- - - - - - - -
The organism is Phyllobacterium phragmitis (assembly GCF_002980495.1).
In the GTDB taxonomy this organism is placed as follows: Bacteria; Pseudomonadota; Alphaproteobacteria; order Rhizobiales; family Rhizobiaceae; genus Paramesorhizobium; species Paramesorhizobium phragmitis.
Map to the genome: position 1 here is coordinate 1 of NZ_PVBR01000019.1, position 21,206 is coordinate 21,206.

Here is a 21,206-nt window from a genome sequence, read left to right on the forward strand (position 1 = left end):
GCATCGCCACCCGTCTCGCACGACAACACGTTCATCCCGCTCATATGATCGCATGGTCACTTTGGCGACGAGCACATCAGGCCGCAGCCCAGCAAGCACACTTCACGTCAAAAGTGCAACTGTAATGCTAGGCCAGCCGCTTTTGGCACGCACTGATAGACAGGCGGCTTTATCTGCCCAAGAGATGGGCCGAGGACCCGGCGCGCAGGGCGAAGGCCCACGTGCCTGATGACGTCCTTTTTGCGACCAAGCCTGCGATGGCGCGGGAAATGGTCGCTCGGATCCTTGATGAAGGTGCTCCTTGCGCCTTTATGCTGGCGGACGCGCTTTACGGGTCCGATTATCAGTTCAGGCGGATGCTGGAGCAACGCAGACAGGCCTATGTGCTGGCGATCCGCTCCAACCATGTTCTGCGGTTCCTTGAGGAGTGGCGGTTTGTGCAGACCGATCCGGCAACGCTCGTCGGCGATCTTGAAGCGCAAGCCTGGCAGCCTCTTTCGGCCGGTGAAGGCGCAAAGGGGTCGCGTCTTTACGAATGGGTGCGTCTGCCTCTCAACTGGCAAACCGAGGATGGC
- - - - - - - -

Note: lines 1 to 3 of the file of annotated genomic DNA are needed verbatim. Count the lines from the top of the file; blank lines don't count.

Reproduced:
The organism is Phyllobacterium phragmitis (assembly GCF_002980495.1).
In the GTDB taxonomy this organism is placed as follows: Bacteria; Pseudomonadota; Alphaproteobacteria; order Rhizobiales; family Rhizobiaceae; genus Paramesorhizobium; species Paramesorhizobium phragmitis.
Map to the genome: position 1 here is coordinate 1 of NZ_PVBR01000019.1, position 21,206 is coordinate 21,206.